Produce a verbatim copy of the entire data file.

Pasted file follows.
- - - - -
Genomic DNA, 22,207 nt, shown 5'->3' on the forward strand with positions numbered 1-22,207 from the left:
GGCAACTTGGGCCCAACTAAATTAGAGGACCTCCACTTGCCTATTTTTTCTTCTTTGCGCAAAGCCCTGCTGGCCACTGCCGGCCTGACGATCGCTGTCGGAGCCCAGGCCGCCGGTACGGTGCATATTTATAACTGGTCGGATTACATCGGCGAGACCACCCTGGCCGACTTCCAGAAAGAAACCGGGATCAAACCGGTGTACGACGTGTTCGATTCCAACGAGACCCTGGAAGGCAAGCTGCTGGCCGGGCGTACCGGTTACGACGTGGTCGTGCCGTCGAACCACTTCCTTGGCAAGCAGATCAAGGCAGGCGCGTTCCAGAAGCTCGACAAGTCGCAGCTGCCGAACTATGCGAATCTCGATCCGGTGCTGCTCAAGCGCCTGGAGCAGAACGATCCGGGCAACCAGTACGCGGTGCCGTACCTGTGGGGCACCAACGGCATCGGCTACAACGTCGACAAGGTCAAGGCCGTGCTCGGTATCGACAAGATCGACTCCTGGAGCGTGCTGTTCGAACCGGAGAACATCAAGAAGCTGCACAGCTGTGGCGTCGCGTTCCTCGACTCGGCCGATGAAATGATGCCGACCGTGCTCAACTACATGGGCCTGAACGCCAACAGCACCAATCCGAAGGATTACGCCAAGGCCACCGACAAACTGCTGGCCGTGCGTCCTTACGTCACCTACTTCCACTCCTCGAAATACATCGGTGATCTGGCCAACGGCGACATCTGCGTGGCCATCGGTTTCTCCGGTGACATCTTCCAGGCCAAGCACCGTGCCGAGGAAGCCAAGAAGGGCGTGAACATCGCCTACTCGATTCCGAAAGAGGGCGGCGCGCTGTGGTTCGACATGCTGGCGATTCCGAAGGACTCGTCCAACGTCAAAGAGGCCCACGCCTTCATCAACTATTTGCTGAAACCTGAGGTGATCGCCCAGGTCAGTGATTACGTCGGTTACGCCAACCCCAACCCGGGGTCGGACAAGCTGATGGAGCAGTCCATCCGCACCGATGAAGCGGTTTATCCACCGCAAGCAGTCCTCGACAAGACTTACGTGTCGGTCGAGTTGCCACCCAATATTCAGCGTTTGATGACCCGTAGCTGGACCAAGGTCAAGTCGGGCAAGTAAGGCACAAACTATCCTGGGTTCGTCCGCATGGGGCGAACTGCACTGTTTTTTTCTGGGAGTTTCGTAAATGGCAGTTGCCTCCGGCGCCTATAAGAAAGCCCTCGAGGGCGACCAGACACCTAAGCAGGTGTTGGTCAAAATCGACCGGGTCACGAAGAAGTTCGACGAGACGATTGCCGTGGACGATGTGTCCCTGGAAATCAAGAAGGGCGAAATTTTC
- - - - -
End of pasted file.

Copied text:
Genomic DNA, 22,207 nt, shown 5'->3' on the forward strand with positions numbered 1-22,207 from the left:
GGCAACTTGGGCCCAACTAAATTAGAGGACCTCCACTTGCCTATTTTTTCTTCTTTGCGCAAAGCCCTGCTGGCCACTGCCGGCCTGACGATCGCTGTCGGAGCCCAGGCCGCCGGTACGGTGCATATTTATAACTGGTCGGATTACATCGGCGAGACCACCCTGGCCGACTTCCAGAAAGAAACCGGGATCAAACCGGTGTACGACGTGTTCGATTCCAACGAGACCCTGGAAGGCAAGCTGCTGGCCGGGCGTACCGGTTACGACGTGGTCGTGCCGTCGAACCACTTCCTTGGCAAGCAGATCAAGGCAGGCGCGTTCCAGAAGCTCGACAAGTCGCAGCTGCCGAACTATGCGAATCTCGATCCGGTGCTGCTCAAGCGCCTGGAGCAGAACGATCCGGGCAACCAGTACGCGGTGCCGTACCTGTGGGGCACCAACGGCATCGGCTACAACGTCGACAAGGTCAAGGCCGTGCTCGGTATCGACAAGATCGACTCCTGGAGCGTGCTGTTCGAACCGGAGAACATCAAGAAGCTGCACAGCTGTGGCGTCGCGTTCCTCGACTCGGCCGATGAAATGATGCCGACCGTGCTCAACTACATGGGCCTGAACGCCAACAGCACCAATCCGAAGGATTACGCCAAGGCCACCGACAAACTGCTGGCCGTGCGTCCTTACGTCACCTACTTCCACTCCTCGAAATACATCGGTGATCTGGCCAACGGCGACATCTGCGTGGCCATCGGTTTCTCCGGTGACATCTTCCAGGCCAAGCACCGTGCCGAGGAAGCCAAGAAGGGCGTGAACATCGCCTACTCGATTCCGAAAGAGGGCGGCGCGCTGTGGTTCGACATGCTGGCGATTCCGAAGGACTCGTCCAACGTCAAAGAGGCCCACGCCTTCATCAACTATTTGCTGAAACCTGAGGTGATCGCCCAGGTCAGTGATTACGTCGGTTACGCCAACCCCAACCCGGGGTCGGACAAGCTGATGGAGCAGTCCATCCGCACCGATGAAGCGGTTTATCCACCGCAAGCAGTCCTCGACAAGACTTACGTGTCGGTCGAGTTGCCACCCAATATTCAGCGTTTGATGACCCGTAGCTGGACCAAGGTCAAGTCGGGCAAGTAAGGCACAAACTATCCTGGGTTCGTCCGCATGGGGCGAACTGCACTGTTTTTTTCTGGGAGTTTCGTAAATGGCAGTTGCCTCCGGCGCCTATAAGAAAGCCCTCGAGGGCGACCAGACACCTAAGCAGGTGTTGGTCAAAATCGACCGGGTCACGAAGAAGTTCGACGAGACGATTGCCGTGGACGATGTGTCCCTGGAAATCAAGAAGGGCGAAATTTTC